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Journal of the American Academy of Dermatology
Volume 80, n° 6
pages 1564-1584 (juin 2019)
Doi : 10.1016/j.jaad.2018.08.035
accepted : 18 August 2018
Original Articles

Developing an international standard for the classification of surface anatomic location for use in clinical practice and epidemiologic research

Katherine A. Kenneweg, MD, MSBS a, Allan C. Halpern, MD, MSc b, Robert J.G. Chalmers, FRCP c, d, H. Peter Soyer, MD e, Michael Weichenthal, MD f, Matthew A. Molenda, MD, MBA g,
a Department of Dermatology, University of Minnesota, Minneapolis, Minnesota 
b Dermatology Service, Memorial Sloan Kettering Cancer Center, New York, New York 
c University of Manchester, Manchester, United Kingdom 
d Medical and Scientific Advisory Committee, International Classification of Diseases Revision Project, World Health Organization, Geneva, Switzerland 
e Dermatology Research Centre, The University of Queensland, The University of Queensland Diamantina Institute, Brisbane, Australia 
f Department of Dermatology, Venereology and Allergology, Christian-Albrechts-University of Kiel, Kiel, Germany 
g Bravia Dermatology, Toledo, Ohio 

Correspondence to: Matthew A. Molenda, MD, FAAD, MBA, Bravia Dermatology, 2000 Regency Ct, Ste 201, Toledo, OH 43623.Bravia Dermatology2000 Regency Ct, Ste 201ToledoOH43623

There is currently no universally adopted terminology for defining human surface anatomic location. The lack of precision, accuracy, and reliability of terms used by health care providers, in particular dermatologic surgeons, is unsatisfactory both for epidemiologic research and for high-quality patient care.


We sought to create a clinically relevant yet concise surface anatomy terminology for international use including the International Classification of Diseases and to map it to existing disparate terminologies.


Widely used surface anatomy terminology data sets and diagrams were reviewed. A Delphi consensus convened to create a novel surface anatomy terminology. The new terminology was hierarchically mapped to Systematized Nomenclature of Medicine terms and New York University numbers and physically mapped to 2-dimensional anatomic diagrams for clarity and reproducibility.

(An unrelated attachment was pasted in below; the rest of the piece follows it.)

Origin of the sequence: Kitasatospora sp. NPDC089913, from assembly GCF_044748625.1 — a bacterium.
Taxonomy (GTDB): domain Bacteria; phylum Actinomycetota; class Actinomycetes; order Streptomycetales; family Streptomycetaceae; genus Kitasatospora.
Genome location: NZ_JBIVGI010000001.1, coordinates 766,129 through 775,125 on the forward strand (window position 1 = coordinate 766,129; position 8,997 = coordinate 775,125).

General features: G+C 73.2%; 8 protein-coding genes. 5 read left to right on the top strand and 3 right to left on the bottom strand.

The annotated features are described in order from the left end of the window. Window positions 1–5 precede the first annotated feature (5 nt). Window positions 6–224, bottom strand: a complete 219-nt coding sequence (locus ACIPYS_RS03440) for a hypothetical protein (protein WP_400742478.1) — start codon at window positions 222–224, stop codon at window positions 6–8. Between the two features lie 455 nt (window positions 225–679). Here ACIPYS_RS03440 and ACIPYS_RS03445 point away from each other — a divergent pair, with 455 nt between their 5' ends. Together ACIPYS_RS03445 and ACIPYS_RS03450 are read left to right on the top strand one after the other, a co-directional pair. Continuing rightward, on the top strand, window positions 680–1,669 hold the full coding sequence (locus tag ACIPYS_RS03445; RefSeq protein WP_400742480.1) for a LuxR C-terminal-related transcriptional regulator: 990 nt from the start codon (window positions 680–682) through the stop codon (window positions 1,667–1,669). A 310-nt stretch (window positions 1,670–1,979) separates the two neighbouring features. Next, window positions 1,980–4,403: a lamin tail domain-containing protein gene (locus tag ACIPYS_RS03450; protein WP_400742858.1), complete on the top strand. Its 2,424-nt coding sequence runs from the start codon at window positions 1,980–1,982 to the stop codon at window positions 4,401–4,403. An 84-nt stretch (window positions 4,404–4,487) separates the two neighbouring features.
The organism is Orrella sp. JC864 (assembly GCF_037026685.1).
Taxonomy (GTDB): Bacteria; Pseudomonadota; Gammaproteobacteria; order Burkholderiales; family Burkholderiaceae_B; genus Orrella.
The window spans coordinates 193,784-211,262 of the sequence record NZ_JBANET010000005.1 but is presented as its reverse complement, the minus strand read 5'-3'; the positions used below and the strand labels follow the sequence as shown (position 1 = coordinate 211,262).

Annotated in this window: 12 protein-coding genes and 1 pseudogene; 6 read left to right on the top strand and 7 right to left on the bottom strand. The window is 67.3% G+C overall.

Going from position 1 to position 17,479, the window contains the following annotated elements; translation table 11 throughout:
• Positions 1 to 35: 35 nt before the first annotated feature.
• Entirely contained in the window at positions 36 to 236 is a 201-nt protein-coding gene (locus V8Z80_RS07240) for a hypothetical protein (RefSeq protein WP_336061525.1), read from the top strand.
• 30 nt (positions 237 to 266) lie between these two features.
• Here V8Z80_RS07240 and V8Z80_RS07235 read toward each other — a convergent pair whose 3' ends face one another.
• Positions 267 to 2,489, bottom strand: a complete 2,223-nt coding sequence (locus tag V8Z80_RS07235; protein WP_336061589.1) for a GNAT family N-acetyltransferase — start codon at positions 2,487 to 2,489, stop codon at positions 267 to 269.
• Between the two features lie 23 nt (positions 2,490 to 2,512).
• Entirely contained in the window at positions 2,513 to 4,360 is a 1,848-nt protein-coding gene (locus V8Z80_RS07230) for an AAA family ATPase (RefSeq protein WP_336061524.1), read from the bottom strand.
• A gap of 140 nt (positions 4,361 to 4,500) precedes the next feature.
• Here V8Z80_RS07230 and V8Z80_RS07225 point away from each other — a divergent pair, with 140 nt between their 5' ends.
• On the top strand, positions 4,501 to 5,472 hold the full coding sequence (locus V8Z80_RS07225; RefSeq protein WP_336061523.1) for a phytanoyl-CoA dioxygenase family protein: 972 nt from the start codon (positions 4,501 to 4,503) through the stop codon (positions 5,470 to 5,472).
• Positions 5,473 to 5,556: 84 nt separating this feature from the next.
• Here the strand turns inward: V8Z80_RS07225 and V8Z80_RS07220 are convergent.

The final terminology data set contains 519 discrete terms arranged in a 9-level hierarchy and has been adopted by the World Health Organization for the International Classification of Diseases, 11th revision .


Specification of most locations requires linking to laterality qualifiers. Fine granularity for larger sites may require the use of additional qualifiers.


Consistent use of precise and accurate surface anatomy terms is crucial to the practice of dermatology, particularly procedural dermatology. The proposed terminology is designed to form the basis for evolution of a universally adoptable terminology set to improve patient care, interprovider communication, and epidemiologic tracking.

The full text of this article is available in PDF format.
Graphical abstract

The full text of this article is available in PDF format.

Key words : anatomical nomenclature, dermatology, surface anatomy, surface topography

 Supported by a P30 Cancer Center Support Grant (P30 CA008748).
 Dr Molenda is the developer and owner of Dr Soyer is a shareholder and consultant for e-derm GmbH, a shareholder and consultant for MoleMap by Dermatologists Pty Ltd., and a consultant for Canfield Scientific. Dr Halpern is an advisory board member for Syneos Health. The other authors have no conflicts of interest to disclose.

© 2019  Published by Elsevier Masson SAS.
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